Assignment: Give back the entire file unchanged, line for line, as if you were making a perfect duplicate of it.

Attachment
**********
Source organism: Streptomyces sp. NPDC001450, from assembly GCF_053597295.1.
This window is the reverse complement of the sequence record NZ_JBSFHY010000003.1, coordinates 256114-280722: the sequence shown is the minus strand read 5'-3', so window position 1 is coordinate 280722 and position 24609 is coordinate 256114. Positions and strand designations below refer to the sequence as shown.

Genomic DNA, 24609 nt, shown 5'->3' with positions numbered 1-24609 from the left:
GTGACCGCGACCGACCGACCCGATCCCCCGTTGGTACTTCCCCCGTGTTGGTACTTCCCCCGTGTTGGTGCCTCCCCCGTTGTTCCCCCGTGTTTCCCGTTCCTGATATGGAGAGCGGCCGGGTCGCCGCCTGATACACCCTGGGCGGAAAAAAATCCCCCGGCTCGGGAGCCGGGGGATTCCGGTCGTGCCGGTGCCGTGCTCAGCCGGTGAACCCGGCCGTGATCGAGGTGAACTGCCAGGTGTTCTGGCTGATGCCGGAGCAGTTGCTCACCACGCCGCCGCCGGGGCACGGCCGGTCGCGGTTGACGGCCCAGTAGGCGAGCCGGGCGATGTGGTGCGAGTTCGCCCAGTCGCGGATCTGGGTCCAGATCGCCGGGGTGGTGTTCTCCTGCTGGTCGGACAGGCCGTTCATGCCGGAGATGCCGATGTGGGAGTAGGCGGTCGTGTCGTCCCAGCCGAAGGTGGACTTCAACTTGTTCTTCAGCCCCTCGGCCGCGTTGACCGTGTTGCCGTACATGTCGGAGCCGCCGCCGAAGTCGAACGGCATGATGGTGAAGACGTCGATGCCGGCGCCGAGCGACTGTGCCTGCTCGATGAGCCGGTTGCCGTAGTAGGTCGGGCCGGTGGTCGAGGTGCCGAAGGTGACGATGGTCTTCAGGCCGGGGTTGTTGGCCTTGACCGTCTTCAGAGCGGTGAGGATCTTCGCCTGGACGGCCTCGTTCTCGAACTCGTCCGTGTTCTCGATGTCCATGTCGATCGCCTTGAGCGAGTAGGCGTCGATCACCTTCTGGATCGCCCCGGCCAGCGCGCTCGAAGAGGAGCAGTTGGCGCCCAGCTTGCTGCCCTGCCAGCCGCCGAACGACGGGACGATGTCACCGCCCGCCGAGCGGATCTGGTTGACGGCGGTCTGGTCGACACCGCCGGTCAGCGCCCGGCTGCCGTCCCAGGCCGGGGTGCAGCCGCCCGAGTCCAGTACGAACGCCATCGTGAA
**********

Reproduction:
Source organism: Streptomyces sp. NPDC001450, from assembly GCF_053597295.1.
This window is the reverse complement of the sequence record NZ_JBSFHY010000003.1, coordinates 256114-280722: the sequence shown is the minus strand read 5'-3', so window position 1 is coordinate 280722 and position 24609 is coordinate 256114. Positions and strand designations below refer to the sequence as shown.

Genomic DNA, 24609 nt, shown 5'->3' with positions numbered 1-24609 from the left:
GTGACCGCGACCGACCGACCCGATCCCCCGTTGGTACTTCCCCCGTGTTGGTACTTCCCCCGTGTTGGTGCCTCCCCCGTTGTTCCCCCGTGTTTCCCGTTCCTGATATGGAGAGCGGCCGGGTCGCCGCCTGATACACCCTGGGCGGAAAAAAATCCCCCGGCTCGGGAGCCGGGGGATTCCGGTCGTGCCGGTGCCGTGCTCAGCCGGTGAACCCGGCCGTGATCGAGGTGAACTGCCAGGTGTTCTGGCTGATGCCGGAGCAGTTGCTCACCACGCCGCCGCCGGGGCACGGCCGGTCGCGGTTGACGGCCCAGTAGGCGAGCCGGGCGATGTGGTGCGAGTTCGCCCAGTCGCGGATCTGGGTCCAGATCGCCGGGGTGGTGTTCTCCTGCTGGTCGGACAGGCCGTTCATGCCGGAGATGCCGATGTGGGAGTAGGCGGTCGTGTCGTCCCAGCCGAAGGTGGACTTCAACTTGTTCTTCAGCCCCTCGGCCGCGTTGACCGTGTTGCCGTACATGTCGGAGCCGCCGCCGAAGTCGAACGGCATGATGGTGAAGACGTCGATGCCGGCGCCGAGCGACTGTGCCTGCTCGATGAGCCGGTTGCCGTAGTAGGTCGGGCCGGTGGTCGAGGTGCCGAAGGTGACGATGGTCTTCAGGCCGGGGTTGTTGGCCTTGACCGTCTTCAGAGCGGTGAGGATCTTCGCCTGGACGGCCTCGTTCTCGAACTCGTCCGTGTTCTCGATGTCCATGTCGATCGCCTTGAGCGAGTAGGCGTCGATCACCTTCTGGATCGCCCCGGCCAGCGCGCTCGAAGAGGAGCAGTTGGCGCCCAGCTTGCTGCCCTGCCAGCCGCCGAACGACGGGACGATGTCACCGCCCGCCGAGCGGATCTGGTTGACGGCGGTCTGGTCGACACCGCCGGTCAGCGCCCGGCTGCCGTCCCAGGCCGGGGTGCAGCCGCCCGAGTCCAGTACGAACGCCATCGTGAA